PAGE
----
The Role of Motion Control in Medical RoboticsThe Role of Motion Control in Medical Robotics
Finding the right motion control solution can support robotic advances for minimally invasive procedures.
August 12, 2022
Motion control is a critical component of almost all of today’s robotic applications, explains Aleksandar Nacev, PhD, chief technology officer for Promaxo. Nacev is an engineering professional with expertise in magnetic systems engineering. Promaxo’s portable MRI uses artificial intelligence, robotics,1 and imaging to provide prostate cancer care to patients by guiding both biopsies and treatment options in an office, ASC, or hospital setting.
In an upcoming Design News webinar on August 18, Medical Robotics and the Role of Ultra-Precise Motion Control, Nacev will share how the Promaxo platform works, and he’ll also explore generally how motion control and motor technology can play a role in achieving procedural precision.
“Robots require a combination of controllers, electronic drives, motors (stepper, etc.), and other subsystems. These sub-systems have evolved over the years to be more compact, flexible, and precise in their operation,” Nacev told Design News. “Most robotic medical applications, including operating in the MR environment, generally require a compact multi-axis robot able to execute specific task(s) or sequence of tasks, not only repeatedly (precision), but accurately. A subset of those specific tasks can range from semi-automated to fully automated sequence(s) which a robot is better suited for, than a human, but also is easier to implement with the right motion control. With these advances, the robots can be smaller and be adapted to support a wider range of medical applications that work in small biological spaces thus enabling minimally invasive procedures that reduce patient recovery times.”
Also speaking during the webinar will be Prabhakar Gowrisankaran, VP of engineering and strategy for PMD, and Peter van Beek, business development manager for maxon Medical, who will each discuss options in motion control technology. The webinar will also include a Q&A with all speakers.
Gowrisankaran points out that machine designers are increasingly asked to build systems that take up less space, operate on less power, and run with higher performance. According to a recent PMD whitepaper, "motion controls are answering the call with new motors, new sensors, and new architectures. What is driving these applications is the growing demand for motion control components used in surgical, patient treatment, mobile robotics, drones, and battery-powered applications. Motion control electronics have progressed remarkably over the last twenty years, dropping in size and weight by an order of magnitude or more. In addition these new controls easily have the power to run new control techniques that can optimize efficiency and minimize heat generation including FOC (Field Oriented Control), closer loop stepper, and PWM frequency optimization."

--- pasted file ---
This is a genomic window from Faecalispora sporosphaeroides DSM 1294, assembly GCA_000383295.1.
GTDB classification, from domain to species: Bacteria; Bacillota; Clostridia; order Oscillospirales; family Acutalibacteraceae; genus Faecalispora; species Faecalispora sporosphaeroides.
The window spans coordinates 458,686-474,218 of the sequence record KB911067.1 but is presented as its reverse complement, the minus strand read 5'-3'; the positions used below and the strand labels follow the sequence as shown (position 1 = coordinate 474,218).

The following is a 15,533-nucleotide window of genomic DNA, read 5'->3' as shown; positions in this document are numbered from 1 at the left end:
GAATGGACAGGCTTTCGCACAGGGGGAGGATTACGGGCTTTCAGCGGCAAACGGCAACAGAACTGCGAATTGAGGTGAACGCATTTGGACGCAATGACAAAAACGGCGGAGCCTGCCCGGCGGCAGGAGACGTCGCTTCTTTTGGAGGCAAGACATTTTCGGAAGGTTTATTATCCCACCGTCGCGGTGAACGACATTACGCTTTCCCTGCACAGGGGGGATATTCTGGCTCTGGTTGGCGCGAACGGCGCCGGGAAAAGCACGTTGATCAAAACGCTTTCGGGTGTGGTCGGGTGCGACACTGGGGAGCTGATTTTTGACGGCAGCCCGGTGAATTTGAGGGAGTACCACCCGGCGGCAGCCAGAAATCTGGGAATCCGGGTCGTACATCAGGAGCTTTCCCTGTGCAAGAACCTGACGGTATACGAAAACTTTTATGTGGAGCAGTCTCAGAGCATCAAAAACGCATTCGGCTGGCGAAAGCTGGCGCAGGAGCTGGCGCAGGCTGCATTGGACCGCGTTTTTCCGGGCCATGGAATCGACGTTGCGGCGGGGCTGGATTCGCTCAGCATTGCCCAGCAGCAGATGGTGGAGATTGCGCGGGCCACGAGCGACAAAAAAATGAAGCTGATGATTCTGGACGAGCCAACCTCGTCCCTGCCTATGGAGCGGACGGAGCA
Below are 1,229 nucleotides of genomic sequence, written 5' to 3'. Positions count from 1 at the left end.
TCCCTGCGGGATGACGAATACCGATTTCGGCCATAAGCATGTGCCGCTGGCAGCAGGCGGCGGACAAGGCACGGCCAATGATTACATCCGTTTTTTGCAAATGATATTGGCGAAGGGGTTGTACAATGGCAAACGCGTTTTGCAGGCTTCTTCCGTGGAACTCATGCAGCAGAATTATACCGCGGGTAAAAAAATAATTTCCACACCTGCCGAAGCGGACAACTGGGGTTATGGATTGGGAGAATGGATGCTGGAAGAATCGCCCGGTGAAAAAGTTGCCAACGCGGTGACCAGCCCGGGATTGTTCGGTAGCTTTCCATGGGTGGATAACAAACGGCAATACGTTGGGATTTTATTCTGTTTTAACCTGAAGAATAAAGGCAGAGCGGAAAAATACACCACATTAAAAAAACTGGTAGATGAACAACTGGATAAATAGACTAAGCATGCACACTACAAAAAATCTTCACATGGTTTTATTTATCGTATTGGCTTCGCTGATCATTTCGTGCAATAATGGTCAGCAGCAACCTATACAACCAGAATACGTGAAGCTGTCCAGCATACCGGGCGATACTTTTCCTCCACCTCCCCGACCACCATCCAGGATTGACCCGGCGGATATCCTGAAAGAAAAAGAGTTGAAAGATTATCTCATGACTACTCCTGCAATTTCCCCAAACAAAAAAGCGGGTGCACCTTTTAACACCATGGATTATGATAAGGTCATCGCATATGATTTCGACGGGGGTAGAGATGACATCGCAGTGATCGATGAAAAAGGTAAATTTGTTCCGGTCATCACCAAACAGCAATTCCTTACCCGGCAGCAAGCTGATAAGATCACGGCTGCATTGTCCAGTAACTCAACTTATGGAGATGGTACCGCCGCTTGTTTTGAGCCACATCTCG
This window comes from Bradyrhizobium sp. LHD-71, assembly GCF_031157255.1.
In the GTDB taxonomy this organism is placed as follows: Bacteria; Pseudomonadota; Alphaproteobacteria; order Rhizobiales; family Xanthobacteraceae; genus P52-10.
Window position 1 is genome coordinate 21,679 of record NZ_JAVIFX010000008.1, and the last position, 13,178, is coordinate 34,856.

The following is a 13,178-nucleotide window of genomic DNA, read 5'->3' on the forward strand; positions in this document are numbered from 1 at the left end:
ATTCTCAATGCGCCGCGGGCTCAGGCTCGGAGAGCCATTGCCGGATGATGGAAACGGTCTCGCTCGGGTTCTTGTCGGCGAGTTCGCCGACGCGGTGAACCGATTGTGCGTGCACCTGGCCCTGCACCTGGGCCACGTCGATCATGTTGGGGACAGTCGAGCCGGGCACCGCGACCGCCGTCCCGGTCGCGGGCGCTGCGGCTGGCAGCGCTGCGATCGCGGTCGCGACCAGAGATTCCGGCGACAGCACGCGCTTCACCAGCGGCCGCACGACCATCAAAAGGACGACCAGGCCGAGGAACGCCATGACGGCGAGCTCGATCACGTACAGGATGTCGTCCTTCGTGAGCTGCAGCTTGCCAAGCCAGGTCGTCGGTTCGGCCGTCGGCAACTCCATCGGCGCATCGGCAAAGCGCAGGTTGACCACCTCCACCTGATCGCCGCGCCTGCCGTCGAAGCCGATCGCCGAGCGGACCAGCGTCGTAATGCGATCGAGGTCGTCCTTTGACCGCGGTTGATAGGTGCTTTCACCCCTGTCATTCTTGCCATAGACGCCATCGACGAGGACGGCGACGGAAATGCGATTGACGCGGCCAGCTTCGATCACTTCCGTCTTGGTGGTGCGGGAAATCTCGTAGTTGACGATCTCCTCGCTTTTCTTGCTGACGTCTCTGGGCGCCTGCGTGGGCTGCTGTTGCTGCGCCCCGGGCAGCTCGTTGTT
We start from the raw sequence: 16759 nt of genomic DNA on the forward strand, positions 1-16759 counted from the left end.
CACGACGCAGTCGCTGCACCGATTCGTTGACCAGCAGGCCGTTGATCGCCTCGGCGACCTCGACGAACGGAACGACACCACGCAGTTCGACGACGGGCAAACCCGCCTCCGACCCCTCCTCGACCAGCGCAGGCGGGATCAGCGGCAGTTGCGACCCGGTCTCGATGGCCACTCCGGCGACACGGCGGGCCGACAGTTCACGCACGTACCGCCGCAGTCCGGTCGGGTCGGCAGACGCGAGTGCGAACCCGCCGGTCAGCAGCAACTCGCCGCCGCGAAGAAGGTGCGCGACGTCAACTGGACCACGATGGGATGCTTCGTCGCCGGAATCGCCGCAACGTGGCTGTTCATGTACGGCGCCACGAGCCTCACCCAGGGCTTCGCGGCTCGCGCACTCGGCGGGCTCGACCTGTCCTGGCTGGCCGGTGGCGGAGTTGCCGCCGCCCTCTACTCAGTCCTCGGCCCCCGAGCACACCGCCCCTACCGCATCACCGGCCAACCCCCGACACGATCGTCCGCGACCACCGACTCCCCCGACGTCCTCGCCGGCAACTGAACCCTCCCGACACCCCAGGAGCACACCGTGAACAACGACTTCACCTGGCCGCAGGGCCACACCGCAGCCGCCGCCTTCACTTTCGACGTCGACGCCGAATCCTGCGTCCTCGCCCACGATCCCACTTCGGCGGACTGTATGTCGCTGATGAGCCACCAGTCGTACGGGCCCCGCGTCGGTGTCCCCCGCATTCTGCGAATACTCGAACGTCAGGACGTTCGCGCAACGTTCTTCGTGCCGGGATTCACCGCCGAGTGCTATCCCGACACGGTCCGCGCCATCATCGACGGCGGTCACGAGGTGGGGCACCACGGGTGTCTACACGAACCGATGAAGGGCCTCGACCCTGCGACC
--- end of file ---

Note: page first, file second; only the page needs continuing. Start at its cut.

Peter van Beek, maxon BD Manager of Medical, explains that motion control technology can accommodate medtech engineering needs for compact size and precise movement. For instance, “maxon can be accommodating with existing modular catalog product but also custom designs that allow the motor assembly to be something other than pencil-like form or larger diameter pancake shape. Through customization, the drive assembly can take on a custom L-shape (gearing at right angle to motor) or U-shape (motor alongside gearing) or anything else creative minds can conjure up.”
Prior to joining Promaxo, Nacev was a principal at Weinberg Medical Physics, a technology incubator specializing in novel imaging devices and image guided drug delivery systems. After earning his doctoral degree from the Fischell Department of Bioengineering at the University of Maryland College Park, he extended upon his research on magnetic drug targeting techniques to develop a novel method of precisely controlling and concentrating magnetic particles to remote locations. He is also a co-founder of Neuro42, a medical device company developing an MRI to be used during neural interventions.
In this webinar, attendees will learn:
How Promaxo’s AI- and robotic-guided MRI platform presents an alternative to traditional MRI.
How motion control technology can support MRI and robotic accuracy in compact, portable systems for point-of-care procedures.
What challenges medtech innovators face in achieving precise motion control and potential solutions.
Please join us for Medical Robotics and the Role of Ultra-Precise Motion Control on Thursday, August 18 at 2:00 PM EST. Webinar sponsors include Boker’s Inc., Mill-Max, Performance Motion Devices, and maxon.
The device is not cleared by FDA and is not for commercial sale.
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